2) Chips and sockets ordered from Mouser/Digikey (2$ for a chip and socket).

    3) Willem EEPROM programmer from ebay (including shipping and the plcc32 adapter, 50-70$). I bought this cause I was concerned the lack of real SMT equipment may fry the original chip during removal...And I didnt really care to try the hot-swap deadhomiez mentioned. This programmer really is worth the $, especially if you mess with other h/w Also, the SST39vf chips will program/erase fine at 5V (dont need the plcc32 adapter that has a 3.3V jumper).


    Once you have everything, I would practice removing SMT chips and installing sockets on any old PC cards you have...Once you find the butane settings and method that works, its easy...My extraction went smoothly, but I've heard from others if a pad is lifted, you're in for some work. The socket was soldered in with a regular iron after punching out the bottom piece. Flash with programmer or deadhomiez prog.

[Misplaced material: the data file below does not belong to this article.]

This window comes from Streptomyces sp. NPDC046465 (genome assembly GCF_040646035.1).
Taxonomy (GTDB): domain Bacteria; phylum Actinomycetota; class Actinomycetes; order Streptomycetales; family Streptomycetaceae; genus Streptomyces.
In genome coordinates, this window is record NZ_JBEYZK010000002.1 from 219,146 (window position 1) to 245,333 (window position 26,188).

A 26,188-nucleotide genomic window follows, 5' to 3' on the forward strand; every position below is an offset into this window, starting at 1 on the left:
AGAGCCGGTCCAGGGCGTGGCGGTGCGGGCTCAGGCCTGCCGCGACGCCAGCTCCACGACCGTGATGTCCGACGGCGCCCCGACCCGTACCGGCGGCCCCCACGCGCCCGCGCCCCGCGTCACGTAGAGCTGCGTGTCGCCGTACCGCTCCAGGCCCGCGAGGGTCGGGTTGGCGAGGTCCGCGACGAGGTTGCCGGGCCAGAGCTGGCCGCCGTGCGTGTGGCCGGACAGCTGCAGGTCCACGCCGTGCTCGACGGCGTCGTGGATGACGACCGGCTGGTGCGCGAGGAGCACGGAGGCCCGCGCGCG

It really is a nice improvement...It increases boot time a bit, which is nice for dev'ing and testing

    jeboo

  5. #50
    Join Date
    Jan 2002
    Location
    Sonoran Desert
    Posts
    2,829
    Quote Originally Posted by jeboo
    I posted previously that Mouser electronics has plenty of SSTs in stock...Still do btw. This was my first SMT experience as well, and heres a quick breakdown, including costs (If you are only going to do 1-2 units, this will not be worth it! Send it to Kraven).

    Supplies:
    1) I used the butane soldering iron from RatShack (15$). Sad, I know.